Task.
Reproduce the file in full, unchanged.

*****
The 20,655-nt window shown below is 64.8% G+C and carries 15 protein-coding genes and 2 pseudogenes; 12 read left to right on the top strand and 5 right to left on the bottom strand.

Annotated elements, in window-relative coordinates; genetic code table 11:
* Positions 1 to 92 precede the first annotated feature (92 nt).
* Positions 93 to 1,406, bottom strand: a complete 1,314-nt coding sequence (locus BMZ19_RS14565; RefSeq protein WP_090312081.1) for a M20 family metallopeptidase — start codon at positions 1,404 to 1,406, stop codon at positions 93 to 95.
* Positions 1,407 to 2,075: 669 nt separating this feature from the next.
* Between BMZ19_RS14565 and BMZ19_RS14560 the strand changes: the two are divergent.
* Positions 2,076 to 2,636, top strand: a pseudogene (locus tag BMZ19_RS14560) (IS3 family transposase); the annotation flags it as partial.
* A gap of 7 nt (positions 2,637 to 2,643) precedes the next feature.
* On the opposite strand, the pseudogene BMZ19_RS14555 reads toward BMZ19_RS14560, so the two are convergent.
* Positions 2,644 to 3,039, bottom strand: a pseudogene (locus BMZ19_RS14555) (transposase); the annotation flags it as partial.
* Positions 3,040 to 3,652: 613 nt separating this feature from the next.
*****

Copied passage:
The 20,655-nt window shown below is 64.8% G+C and carries 15 protein-coding genes and 2 pseudogenes; 12 read left to right on the top strand and 5 right to left on the bottom strand.

Annotated elements, in window-relative coordinates; genetic code table 11:
* Positions 1 to 92 precede the first annotated feature (92 nt).
* Positions 93 to 1,406, bottom strand: a complete 1,314-nt coding sequence (locus BMZ19_RS14565; RefSeq protein WP_090312081.1) for a M20 family metallopeptidase — start codon at positions 1,404 to 1,406, stop codon at positions 93 to 95.
* Positions 1,407 to 2,075: 669 nt separating this feature from the next.
* Between BMZ19_RS14565 and BMZ19_RS14560 the strand changes: the two are divergent.
* Positions 2,076 to 2,636, top strand: a pseudogene (locus tag BMZ19_RS14560) (IS3 family transposase); the annotation flags it as partial.
* A gap of 7 nt (positions 2,637 to 2,643) precedes the next feature.
* On the opposite strand, the pseudogene BMZ19_RS14555 reads toward BMZ19_RS14560, so the two are convergent.
* Positions 2,644 to 3,039, bottom strand: a pseudogene (locus BMZ19_RS14555) (transposase); the annotation flags it as partial.
* Positions 3,040 to 3,652: 613 nt separating this feature from the next.